Jewish Family & Child’s executive director is hoping that a government plan to amalgamate child protection service agencies won’t affect the Jewish agency.
In the annual auditor general’s report released in December, Ontario Premier Kathleen Wynne called on the Ministry of Children and Youth Services to further centralize the co-ordination of child protection services and address problems with child protection standards, and lack of ministry oversight.
But Brian Prousky, JF&CS’s new executive director, said this isn’t the first time the government has called for reform and amalgamated children’s aid societies (CAS).
In 2012, the Commission on Sustainable Child Welfare also resulted in the amalgamation of CAS organizations.
“In fact the most recent merger of two CASs occurred just last year… I’ve been in child welfare for 25 years. So I’ve seen the system go through times of growth and belt-tightening,” said Prousky, who came to JF&CS after serving about 18 years with the Durham Children’s Aid Society and York Region Children’s Aid Society in various roles.
“In the commission’s final report, it emphasized the importance of building a fully integrated children’s service system and at the time [JF&CS was] viewed as a model organization. This was largely because of the integration of our child welfare services with 30 other programs and services we offer to families and children.”
Prousky said he hopes JF&CS will be exempt from amalgamating with another CAS, such as the Catholic Children’s Aid Society of Toronto, because of the “complexity” of the organization.
“First off, it’s important to remember that Jewish Family & Child is not simply a Toronto agency. We also operate in York Region. So the process of amalgamating with another CAS would be far more complicated,” he said.
“The government would also have to take into account that… we are a multi-service agency, which means that we don’t really have a natural partner in the GTA. Our child protection services are fully integrated with our children’s mental health and adult mental health services,” he added.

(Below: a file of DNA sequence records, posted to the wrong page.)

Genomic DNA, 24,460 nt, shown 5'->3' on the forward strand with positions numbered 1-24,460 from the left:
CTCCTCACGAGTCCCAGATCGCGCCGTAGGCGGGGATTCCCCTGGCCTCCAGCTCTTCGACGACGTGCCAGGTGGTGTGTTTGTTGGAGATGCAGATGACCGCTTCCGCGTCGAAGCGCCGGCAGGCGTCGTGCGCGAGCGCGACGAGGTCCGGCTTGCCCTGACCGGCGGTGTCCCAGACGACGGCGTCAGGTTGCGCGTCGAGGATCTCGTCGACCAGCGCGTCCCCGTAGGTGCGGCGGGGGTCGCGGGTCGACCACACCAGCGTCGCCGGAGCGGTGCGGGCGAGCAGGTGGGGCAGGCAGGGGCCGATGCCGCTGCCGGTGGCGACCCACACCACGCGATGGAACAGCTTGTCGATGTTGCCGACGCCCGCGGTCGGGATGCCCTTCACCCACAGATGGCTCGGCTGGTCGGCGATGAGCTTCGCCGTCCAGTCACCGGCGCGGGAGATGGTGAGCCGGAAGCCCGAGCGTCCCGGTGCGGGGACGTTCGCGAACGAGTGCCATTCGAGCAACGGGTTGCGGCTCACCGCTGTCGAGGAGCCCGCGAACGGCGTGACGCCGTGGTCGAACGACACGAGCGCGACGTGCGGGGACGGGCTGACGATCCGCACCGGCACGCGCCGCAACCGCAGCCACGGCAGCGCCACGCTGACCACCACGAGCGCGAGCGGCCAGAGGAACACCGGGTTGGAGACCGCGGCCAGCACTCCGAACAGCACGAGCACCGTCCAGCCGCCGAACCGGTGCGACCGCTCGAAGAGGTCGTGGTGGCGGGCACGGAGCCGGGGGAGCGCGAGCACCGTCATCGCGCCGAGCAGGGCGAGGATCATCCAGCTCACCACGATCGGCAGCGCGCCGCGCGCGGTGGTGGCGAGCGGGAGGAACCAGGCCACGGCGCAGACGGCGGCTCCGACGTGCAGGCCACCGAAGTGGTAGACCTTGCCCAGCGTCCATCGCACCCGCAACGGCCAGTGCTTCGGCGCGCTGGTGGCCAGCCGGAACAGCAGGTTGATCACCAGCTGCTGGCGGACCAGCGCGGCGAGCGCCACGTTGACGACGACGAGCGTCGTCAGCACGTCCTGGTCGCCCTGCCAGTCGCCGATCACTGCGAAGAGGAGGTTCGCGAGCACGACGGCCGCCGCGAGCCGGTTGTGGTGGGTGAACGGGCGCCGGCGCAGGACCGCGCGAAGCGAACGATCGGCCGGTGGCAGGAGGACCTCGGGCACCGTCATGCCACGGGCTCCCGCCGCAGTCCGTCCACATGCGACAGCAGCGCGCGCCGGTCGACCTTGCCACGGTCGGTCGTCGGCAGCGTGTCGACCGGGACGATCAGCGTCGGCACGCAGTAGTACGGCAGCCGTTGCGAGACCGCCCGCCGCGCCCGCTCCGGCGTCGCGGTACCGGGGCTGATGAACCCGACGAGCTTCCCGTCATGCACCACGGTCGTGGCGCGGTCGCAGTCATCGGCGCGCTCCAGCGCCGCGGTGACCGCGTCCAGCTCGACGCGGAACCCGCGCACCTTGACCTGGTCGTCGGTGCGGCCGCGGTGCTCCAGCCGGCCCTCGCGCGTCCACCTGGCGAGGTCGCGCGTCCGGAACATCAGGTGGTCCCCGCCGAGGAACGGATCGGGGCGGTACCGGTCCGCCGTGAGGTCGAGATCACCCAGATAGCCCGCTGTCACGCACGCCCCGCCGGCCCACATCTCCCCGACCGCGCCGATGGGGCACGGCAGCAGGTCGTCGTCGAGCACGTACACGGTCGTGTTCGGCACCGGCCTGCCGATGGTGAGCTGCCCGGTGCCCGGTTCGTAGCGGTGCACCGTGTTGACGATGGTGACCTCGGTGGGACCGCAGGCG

“Finally, the province can proudly point to our agency, just like it can to Baycrest or Mount Sinai Hospital, as one of the many great parallel institutions Jews have built to serve the broader community.”
Prousky said JF&CS also serves as a resource for other child protection agencies throughout the province in cases involving Jewish families and children.
“Our involvement in the recent Lev Tahor case highlighted this. In that instance, we worked closely with child welfare professionals in Chatham, Ont., to ensure the unique needs of Orthodox children brought into care were met. That is something that would be lost,” Prousky said.
Prousky said JF&CS has been working with UJA Federation of Greater Toronto and the Centre for Israel and Jewish Affairs to “reach out to influential allies who can deliver a message to the highest levels of government about the important role our organization plays in the lives of children and families in the GTA and across the province.”
He said that although neither his senior staff nor board members have been approached by government representatives about amalgamation yet, “we’re concerned, and we want to make sure our voice is heard.”
He said JF&CS is working with other children’s aid societies to develop recommendations to improve how services are delivered.